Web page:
Three days after Douglas was born in St. John's Wood, both mother and baby caught measles, and as soon as both were better Jessie had to have a major operation. From the start baby and mother were virtually separated. Jessie recovered, though she had no more children, and then the family was due back in India. Douglas was only a few months old; a little young, they thought, for India's climate, so they left him with relatives on the Isle of Man.
He was almost two by the time he was taken out to join the family in Sukkur and that may have been the beginning of the loneliness that has been deep within him ever since. He was a stranger in India, like an affectionate puppy before he has been smacked for wetting the floor. 'Derick had been receiving the attention lavished on an only child and the new boy did not fit in. Their Aunt Hazel, visiting the Sukkur bungalow from Kotri one day, saw Douglas's face covered in little sores. Jessie said 'Derick had been pinching bits of skin off his face. 'Derick at four had vitality from both parents. Douglas, two and a half, was sweet-tempered but subdued.
Six months later, servants were constantly on duty to keep them apartDouglas had begun fighting back like a tiger. It seemed that he, too, had inherited a bold vigour. From then on he always fought his own battles and never cried if he lost. The only times he cried were when his father and mother and 'Derick went visiting in the car and left him behind, which they often did.
In 1913 his father resigned his job in India to study law, and the family left for England and took a house in Kew, breaking three generations of residence in India. In that twilight year before war came to write an ending and a new beginning to England's ways, the Bader household was adjusting to a life where servants were not so plentiful. Jessie and Frederick still had their matrimonial differences which they aired with vigour, and the two boys, together in the care of one nanny instead of separated by servants, were a handful. Douglas could usually hold his own in scuffles, but when crises had to be resolved by parental judgment 'Derick had an advantage: in Jessie's indulgent eyes he could do little wrong.
Then the war came and Frederick Bader was commissioned in the Royal Engineers and went to France. Douglas, now a spirited five-year-old, was ever ready to show his mother and 'Derick that he was no minor underling, and 'Derick, finding he would leap at any challenge, used to dare him to carry out hazardous or punishable exploits. Never refusing a dare, Douglas came to be considered as much the naughtier of the two. Soon he regarded punishment as an inevitable part of life and so was able to endure it stoically.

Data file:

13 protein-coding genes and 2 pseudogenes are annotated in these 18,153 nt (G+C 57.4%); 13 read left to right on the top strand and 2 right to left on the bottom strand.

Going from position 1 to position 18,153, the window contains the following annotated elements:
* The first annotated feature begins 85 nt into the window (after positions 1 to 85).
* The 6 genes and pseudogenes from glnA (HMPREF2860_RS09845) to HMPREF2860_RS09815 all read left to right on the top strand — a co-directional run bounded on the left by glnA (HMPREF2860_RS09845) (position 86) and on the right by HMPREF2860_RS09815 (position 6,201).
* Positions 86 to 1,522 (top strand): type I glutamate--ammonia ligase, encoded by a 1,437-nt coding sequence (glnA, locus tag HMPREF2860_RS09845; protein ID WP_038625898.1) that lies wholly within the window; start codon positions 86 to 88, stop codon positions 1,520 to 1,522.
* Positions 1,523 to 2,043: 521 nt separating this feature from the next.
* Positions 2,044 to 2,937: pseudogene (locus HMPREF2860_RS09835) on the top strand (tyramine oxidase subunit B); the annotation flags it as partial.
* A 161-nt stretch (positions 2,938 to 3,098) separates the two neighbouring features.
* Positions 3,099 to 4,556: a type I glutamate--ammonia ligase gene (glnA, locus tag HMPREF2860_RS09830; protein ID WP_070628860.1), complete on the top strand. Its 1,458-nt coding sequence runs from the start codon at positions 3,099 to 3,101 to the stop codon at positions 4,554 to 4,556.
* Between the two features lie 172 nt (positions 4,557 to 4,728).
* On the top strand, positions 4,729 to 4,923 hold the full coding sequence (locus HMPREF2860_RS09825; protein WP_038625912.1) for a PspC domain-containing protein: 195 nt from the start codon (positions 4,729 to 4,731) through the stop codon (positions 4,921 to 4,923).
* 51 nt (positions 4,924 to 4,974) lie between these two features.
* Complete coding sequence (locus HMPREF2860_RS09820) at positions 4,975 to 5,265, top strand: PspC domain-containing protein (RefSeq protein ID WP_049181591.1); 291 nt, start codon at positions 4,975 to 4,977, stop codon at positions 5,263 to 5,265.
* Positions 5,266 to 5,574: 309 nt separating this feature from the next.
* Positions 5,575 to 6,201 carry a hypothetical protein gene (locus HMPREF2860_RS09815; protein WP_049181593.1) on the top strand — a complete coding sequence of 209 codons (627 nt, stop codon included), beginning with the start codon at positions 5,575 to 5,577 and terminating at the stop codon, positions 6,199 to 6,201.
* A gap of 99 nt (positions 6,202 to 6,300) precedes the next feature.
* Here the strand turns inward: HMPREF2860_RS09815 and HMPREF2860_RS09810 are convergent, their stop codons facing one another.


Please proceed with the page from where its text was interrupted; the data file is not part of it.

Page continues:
One hurtful incident was when a ball bounced over tall, spiked railings into a locked churchyard near Kew Bridge. Dared by 'Derick to climb over the railings, Douglas ran at them and pulled himself to the top, where his foot slipped and his behind was impaled on one of the sharp spikes. White-faced, he hung on with his hands, unable to move. At last the nanny arrived and prised him clear and he walked silently half a mile to the house, gripping her hand with pain. The doctor put eight stitches in his rump without the patient letting out a murmur.
Soon Douglas joined 'Derick at Colet Court, a nearby prep. school. Their Aunt Hazel was back from India and usually escorted them to and from school in the bus, a series of nightmare journeys which she still remembers vividly as they seldom stopped fighting in their struggle for supremacy. Though 'Derick was spirited, Douglas was even more so, and as he had never enjoyed the same attention, felt he had to assert himself. Yet he only became combative when affairs threatened his amour propre. Otherwise he bubbled with life, warm-hearted, impulsive, and insulated against rebuffs.
At Colet Court he had his first fights and they were always with bigger boys. Always the same story: bigger boys expect smaller boys to know their place and Douglas would net be forcibly put there. After a while there were not so many fights because he never lost one, though he fought several bloodstained draws: then the generosity showed because he had a tendency to stop fighting when he had hurt someone.
'Derick went on to prep. school at Temple Grove, near Eastbourne, and there was a little more peace in the house, except during the holidays when 'Derick was home and Douglas was relegated again to second place.
The boys seldom saw their father, who was in the thick of it in France. In 1917 shrapnel wounded Major Bader badly in the head. They could not get all the shrapnel out, but he recovered without home leave and went back into the fighting.